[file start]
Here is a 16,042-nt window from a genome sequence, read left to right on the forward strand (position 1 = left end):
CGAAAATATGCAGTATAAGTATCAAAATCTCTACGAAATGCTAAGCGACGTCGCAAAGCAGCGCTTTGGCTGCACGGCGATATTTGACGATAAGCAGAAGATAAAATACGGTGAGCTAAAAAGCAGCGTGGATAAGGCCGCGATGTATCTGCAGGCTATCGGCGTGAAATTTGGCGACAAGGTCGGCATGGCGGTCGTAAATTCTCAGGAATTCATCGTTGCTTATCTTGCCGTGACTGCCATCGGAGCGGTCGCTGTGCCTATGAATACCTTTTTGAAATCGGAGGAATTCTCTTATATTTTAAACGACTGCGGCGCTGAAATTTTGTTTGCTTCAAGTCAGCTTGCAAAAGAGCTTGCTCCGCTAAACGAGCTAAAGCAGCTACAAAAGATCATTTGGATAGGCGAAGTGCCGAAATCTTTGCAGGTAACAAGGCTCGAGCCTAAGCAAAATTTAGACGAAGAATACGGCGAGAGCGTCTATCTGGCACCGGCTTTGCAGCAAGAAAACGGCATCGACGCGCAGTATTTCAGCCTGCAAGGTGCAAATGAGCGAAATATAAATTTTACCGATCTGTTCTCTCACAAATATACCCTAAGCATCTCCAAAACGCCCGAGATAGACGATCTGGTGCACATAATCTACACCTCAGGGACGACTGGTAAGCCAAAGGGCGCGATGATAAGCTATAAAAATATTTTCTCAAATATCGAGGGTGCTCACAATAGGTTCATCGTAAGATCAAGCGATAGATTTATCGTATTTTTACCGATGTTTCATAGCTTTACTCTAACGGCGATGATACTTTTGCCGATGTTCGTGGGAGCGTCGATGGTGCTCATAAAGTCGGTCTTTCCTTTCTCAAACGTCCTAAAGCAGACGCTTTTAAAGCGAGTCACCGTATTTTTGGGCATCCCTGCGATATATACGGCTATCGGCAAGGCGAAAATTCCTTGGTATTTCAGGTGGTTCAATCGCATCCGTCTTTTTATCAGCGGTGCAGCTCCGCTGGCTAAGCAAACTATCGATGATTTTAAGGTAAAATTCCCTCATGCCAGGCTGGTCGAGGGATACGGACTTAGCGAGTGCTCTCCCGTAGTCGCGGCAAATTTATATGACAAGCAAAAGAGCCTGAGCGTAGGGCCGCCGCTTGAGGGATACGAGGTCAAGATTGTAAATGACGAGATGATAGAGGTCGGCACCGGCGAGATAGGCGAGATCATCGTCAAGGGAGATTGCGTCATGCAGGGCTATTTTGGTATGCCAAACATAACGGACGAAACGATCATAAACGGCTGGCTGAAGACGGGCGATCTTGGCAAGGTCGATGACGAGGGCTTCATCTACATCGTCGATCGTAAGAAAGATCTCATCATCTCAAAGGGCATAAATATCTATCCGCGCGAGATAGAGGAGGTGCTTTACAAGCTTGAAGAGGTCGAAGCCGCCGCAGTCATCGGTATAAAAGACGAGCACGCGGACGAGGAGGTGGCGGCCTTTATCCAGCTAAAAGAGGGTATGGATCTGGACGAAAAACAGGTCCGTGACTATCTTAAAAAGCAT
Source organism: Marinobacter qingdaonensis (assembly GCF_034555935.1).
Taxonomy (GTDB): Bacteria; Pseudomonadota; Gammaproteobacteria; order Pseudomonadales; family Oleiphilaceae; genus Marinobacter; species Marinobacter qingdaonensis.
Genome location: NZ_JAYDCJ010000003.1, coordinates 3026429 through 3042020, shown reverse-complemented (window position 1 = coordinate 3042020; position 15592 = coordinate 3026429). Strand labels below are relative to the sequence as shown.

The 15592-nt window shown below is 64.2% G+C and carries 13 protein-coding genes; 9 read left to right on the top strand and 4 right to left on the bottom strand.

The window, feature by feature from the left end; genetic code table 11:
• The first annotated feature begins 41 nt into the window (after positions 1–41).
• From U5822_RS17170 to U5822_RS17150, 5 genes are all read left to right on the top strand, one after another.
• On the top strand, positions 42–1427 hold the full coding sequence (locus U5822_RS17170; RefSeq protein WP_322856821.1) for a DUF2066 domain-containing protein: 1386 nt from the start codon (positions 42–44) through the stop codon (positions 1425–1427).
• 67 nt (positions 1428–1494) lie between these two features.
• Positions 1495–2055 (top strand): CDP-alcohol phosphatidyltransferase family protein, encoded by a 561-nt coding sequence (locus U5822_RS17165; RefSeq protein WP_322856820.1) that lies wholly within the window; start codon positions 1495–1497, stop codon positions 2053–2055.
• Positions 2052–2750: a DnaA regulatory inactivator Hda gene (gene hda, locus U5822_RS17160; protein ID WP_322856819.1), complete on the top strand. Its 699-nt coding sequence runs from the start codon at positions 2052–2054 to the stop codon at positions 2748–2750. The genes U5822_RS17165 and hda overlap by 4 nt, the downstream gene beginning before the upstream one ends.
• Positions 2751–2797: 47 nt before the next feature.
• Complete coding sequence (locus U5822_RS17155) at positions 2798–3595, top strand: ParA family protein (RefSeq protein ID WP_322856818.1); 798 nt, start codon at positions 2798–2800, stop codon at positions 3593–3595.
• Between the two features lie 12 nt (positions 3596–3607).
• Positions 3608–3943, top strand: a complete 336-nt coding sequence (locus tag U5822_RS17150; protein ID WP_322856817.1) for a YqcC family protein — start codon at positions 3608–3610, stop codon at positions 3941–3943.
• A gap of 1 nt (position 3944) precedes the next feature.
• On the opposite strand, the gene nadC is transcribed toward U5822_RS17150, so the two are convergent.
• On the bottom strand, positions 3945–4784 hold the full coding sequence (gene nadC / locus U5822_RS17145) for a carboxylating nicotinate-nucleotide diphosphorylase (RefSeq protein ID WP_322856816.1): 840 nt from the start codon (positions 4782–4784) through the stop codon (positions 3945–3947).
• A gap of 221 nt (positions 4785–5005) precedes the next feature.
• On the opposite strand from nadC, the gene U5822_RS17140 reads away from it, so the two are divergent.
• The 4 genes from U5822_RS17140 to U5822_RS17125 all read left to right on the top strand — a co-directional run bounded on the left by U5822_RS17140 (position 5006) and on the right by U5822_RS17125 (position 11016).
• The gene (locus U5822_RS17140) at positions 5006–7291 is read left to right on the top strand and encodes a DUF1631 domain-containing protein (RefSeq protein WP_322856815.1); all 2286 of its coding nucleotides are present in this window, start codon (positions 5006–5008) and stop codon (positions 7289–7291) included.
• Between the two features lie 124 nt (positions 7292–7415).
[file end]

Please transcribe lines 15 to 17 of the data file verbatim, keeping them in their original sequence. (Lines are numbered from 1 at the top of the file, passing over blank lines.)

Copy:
• Complete coding sequence (locus U5822_RS17155) at positions 2798–3595, top strand: ParA family protein (RefSeq protein ID WP_322856818.1); 798 nt, start codon at positions 2798–2800, stop codon at positions 3593–3595.
• Between the two features lie 12 nt (positions 3596–3607).
• Positions 3608–3943, top strand: a complete 336-nt coding sequence (locus tag U5822_RS17150; protein ID WP_322856817.1) for a YqcC family protein — start codon at positions 3608–3610, stop codon at positions 3941–3943.